Recently I boldly and proudly went where I’d never gone before. I went on a date. By myself. With myself. It was self-imposed solitude, New York-style. A jaunt to my favorite bar, Henry Public, alone. To the bartender, I proudly declared, “just one, please.” I ordered a salad and a glass of the house red, oh, and a bowl of mayo-smothered fries because when I’m by myself, I can do whatever I want. Stuffed, I strolled over to an ice cream parlor where I continued eating for two, as if there were.
Because I’m an only child, I’m an experienced soloist. (I’m also kind of selfish, but we’ll save that for another day.) After dinner, I decided to watch a movie. Just me and ten other couples, in the dimly lit weekday oasis of the Cobble HIll Cinemas, soaking up culture. I took off my shoes immediately, unbuttoned my jeans (damn those mayo fries) and just let it–all of it–hang out. Best date ever.
Later, when my boyfriend and I spoke on the phone, I felt guilty. Like I was cheating on him. And I was–with myself.
While my solo date was fun, aloneness is not inherent to Chinese food culture. There’s a reason why round dining tables and Lazy Susans are commonly seen at Chinese restaurants. It’s because Chinese food is designed to be eaten communally. Even takeout is better shared. With more mouths, you can split the beef and broccoli, the chow mein, and string beans. You’ll still wake up the next day bloated, but not as bloated as you would be if you’d finished off a plate of kung pao chicken by yourself. Every meal ends up feeling like a banquet.
At Po-Po’s, there were at least five dishes every time, which meant it always took a group effort to finish the food. She loved the clamor of chopsticks, the clinking of plates, and most of all the company. My solo date would have seemed masochistic to her.
The other day, I had a craving for scallion pancakes, my go-to comfort food. I was ready for another solo date slam dunk. Armed with basic pantry items, I made the pancakes the way grandma used to make them. Same dough. Same onion-y filling. Same lightly-oiled pan so the pancake gets its perfected brown crust. I ended up making 4 hot crispy (but soft) disks.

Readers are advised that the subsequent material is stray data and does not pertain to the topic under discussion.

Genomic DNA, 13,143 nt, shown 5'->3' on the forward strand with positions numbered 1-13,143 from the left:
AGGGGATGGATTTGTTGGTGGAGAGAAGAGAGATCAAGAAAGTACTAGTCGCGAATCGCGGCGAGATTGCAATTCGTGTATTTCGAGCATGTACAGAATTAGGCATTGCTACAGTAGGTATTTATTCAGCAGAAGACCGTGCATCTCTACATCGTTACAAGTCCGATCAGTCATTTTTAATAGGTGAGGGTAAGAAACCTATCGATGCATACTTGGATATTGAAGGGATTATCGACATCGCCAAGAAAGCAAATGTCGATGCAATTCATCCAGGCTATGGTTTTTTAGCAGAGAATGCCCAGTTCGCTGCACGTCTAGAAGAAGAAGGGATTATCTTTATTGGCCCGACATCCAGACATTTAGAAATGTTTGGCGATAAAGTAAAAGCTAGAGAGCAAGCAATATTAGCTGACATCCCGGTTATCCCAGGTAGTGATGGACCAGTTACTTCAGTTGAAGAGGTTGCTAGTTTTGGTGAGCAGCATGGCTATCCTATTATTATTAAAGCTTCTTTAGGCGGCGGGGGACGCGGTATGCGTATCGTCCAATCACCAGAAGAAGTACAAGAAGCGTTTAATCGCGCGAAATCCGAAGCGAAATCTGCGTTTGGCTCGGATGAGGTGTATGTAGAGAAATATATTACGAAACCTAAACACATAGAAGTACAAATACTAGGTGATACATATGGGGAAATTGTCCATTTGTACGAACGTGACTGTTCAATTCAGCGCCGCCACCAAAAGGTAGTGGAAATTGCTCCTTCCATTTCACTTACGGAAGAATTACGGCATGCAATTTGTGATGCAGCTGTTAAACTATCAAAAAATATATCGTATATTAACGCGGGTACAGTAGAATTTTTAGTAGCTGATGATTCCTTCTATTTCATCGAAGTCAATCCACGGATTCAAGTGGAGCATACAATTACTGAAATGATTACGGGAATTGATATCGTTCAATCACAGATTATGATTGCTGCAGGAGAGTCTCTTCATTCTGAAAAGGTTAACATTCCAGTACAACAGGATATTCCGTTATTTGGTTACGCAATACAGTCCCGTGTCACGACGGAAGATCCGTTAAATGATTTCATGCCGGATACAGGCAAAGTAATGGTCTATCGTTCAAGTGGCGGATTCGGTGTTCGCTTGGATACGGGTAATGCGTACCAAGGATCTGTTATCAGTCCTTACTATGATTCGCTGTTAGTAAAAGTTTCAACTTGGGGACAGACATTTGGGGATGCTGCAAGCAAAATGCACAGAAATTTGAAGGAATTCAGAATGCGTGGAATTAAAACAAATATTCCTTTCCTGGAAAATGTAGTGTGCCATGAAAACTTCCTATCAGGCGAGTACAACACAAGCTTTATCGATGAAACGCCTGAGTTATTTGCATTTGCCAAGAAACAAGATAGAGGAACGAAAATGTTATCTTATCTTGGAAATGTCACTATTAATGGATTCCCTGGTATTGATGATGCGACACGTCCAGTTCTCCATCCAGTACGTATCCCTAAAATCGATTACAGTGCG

After sinking my teeth into a crispy slice, I felt deeply unsatisfied. I felt alone. No clamor, no clinking, no company. The doughy triangle limply dangling from my chopsticks, reminding me that some things taste better when eaten with others. Such as Chinese food. Such as Po-Po’s scallion pancakes.
Scallion Pancakes 蔥油餅
Lard is the twist I added to grandma’s original recipe. Optional but I mean, come on. Also, this is an update to my recipe in Bon Appétit.
Makes 2 large pancakes or 4 small pancakes
2 cups all-purpose flour, plus more for dusting
2 teaspoons kosher salt
3 teaspoons Asian sesame oil
2 tablespoons lard
2 teaspoons ground Sichuan peppercorns
1.5 cups minced green onions
3 tablespoons peanut oil, divided
Sprinkle a work surface generously with flour. Place 2 cups flour in a large bowl. Add 1 cup hot water and blend until dough forms (dough will be sticky). Transfer dough to work surface; divide in half.
Shape each dough half into a smooth ball; flatten each to a 6" disk. Sprinkle each with 1 tsp. salt, then drizzle each with 1½ tsp. sesame oil. Press and smear salt and oil into tops of disks. Sprinkle each disk with ½ tsp. peppercorns, then ½ cup green onions; press into surface of dough. Roll up each disk into a log and seal ends. Roll out each log to a 10"-long rope. Shape into a coil, then a ball.
Sprinkling with flour as needed, roll out each ball of dough to a ¼"-thick round, 8–9" in diameter.
Do Ahead: Dough can be made 1 day ahead. Enclose each dough round in plastic wrap and chill.
Heat 1½ Tbsp. peanut oil in a large skillet over medium. Add 1 pancake to skillet. Cook until bottom is brown and crisp, 3–5 minutes. Turn pancake over. Cook until bottom is brown and crisp, 3–5 minutes more. Transfer to a cutting board. Repeat with remaining peanut oil and second pancake. Cut warm pancakes into wedges and serve with reserved dipping sauce.